Grappling and Submission Techniques

by Delware JiuJitsu Learn Jiu-Jitsu For Effective Self-Defense
Despite the fact that some MMA fans still boo when about falls to the ground, submission grappling is an important component of the sport. The punching may provide the flare and major knockouts, but the ground game, which includes takedowns, placement, and even submissions, adds a new level of excitement and complexity to the battle. There wouldn't be much "mixed" about mixed martial arts if it didn't exist. However, not all of the techniques used in wrestling, judo, and Brazilian Jiu-Jitsu transition completely to MMA as we know it. When the possibility of being hit is added to the mix, some of the purest wrestling and judo techniques must be changed – or perhaps discarded entirely. When you're fighting in MMA or sparring gear instead of conventional BJJ gear, some of the finest submissions (locks or grips that compel your opponent to give up before they're left unconscious or hurt by your attack) can't be set up or completed properly.

submission grappling


Securing the mount — a position in which you are securely straddling your supine opponent above their hips – earns you 3-4 points in BJJ competition, depending on the tournament's scoring criteria. Although MMA does not use a points-per-move system, it still offers you a significant edge in a battle, allowing you to use ground and pound to wear out or beat your opponent, or set up a number of lethal submissions such as armbars, Kimuras, Americanas, and head, and arm chokes.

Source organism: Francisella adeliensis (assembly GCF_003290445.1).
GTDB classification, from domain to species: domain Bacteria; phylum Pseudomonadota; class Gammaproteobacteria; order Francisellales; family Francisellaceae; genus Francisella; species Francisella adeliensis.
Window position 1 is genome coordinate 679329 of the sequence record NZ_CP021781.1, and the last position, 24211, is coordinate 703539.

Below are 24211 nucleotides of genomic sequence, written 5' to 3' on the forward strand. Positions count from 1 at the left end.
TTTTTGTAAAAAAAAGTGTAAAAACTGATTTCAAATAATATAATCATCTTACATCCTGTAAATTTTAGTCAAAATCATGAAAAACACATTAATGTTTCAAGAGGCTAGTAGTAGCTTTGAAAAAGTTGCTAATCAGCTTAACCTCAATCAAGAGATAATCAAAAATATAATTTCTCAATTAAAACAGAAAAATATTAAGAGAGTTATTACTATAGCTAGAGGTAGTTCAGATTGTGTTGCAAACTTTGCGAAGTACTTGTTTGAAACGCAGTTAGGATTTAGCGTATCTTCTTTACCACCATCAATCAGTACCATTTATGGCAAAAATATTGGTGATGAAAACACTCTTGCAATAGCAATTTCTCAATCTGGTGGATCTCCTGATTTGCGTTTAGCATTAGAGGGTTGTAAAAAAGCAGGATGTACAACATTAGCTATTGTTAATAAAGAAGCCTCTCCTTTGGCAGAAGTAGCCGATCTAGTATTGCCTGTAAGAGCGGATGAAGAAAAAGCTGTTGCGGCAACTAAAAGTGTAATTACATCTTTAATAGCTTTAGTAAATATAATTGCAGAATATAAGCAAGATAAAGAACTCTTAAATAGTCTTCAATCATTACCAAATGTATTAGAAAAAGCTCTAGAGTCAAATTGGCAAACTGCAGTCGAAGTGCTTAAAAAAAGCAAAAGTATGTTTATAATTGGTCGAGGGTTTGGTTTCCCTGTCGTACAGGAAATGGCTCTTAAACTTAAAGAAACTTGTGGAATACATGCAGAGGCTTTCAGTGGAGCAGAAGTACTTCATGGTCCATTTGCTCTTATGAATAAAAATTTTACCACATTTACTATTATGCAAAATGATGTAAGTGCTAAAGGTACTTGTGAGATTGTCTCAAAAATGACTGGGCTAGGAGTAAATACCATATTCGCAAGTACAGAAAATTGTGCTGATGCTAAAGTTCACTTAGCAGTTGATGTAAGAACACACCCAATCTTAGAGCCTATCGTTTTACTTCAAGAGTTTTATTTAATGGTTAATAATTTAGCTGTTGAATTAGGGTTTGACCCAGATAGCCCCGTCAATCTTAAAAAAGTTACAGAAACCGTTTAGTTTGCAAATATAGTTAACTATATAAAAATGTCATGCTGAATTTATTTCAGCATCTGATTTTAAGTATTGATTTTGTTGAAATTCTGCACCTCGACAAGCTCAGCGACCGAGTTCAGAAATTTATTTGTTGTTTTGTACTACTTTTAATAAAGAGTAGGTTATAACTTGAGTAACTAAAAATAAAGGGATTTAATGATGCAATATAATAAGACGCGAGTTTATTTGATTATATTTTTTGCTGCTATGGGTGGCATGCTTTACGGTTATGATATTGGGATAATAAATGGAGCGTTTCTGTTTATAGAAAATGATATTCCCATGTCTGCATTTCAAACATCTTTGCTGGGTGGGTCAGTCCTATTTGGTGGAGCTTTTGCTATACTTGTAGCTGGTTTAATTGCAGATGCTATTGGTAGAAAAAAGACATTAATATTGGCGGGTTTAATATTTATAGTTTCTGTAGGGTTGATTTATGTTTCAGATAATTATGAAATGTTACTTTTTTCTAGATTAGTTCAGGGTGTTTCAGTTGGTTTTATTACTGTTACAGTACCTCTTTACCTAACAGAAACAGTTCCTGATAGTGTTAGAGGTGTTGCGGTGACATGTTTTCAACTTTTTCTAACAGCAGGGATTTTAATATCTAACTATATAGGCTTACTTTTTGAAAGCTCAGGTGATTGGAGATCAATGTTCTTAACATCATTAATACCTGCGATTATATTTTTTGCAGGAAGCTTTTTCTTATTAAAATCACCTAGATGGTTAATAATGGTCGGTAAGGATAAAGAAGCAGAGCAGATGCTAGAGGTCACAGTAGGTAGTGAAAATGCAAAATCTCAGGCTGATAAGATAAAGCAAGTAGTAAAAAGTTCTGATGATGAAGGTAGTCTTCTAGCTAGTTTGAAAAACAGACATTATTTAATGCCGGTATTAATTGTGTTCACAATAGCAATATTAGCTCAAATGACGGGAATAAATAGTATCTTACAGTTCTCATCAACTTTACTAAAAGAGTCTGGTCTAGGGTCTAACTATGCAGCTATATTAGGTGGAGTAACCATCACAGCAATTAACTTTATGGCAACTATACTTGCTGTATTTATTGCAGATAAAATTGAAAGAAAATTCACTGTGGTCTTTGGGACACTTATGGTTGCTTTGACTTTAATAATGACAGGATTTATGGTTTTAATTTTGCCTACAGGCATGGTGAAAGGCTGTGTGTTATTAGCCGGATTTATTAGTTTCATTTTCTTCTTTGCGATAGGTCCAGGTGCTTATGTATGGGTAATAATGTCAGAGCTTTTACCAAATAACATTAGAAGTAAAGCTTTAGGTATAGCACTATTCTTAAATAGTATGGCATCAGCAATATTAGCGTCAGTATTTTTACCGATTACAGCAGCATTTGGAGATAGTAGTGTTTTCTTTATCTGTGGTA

Because it's reasonably easy to master and can be completed from virtually any position, it's one of the first moves you'll learn in BJJ (and judo). For some of the same reasons, it's also one of the most well-known and lethal moves in MMA. The armbar, which involves trapping your opponent's body by crossing your legs across their torso, placing their arm elbow-down on your stomach, and lifting your hips to hyperextend their elbow until they tap, is just as easy to execute in a cotton gi as it is in sweaty and slippery MMA or sparring gear.


Because of the added threat of attacks from having an opponent, the guard - when you are on your back with your opponent trapped between your legs, which can be open or locked at the ankles – becomes more of a defensive posture in MMA than it is in pure grappling. However, it may still be a very effective way to tear down an opponent's posture and force them to wear out while attempting to escape your guard, as well as to build up a series of submission attempts.

Jiujitsu is a grappling maneuver that puts pressure on the circulation of your opponent's blood to their head, causing pain and threatening to lead to loss of consciousness until they tap. It's done from the back, or back mount, with one arm wrapping around your opponent's neck (the optimum position is to bury the very front of their neck-deep in the pit of your elbow) and the other hand grabbing your biceps on the opposite arm.

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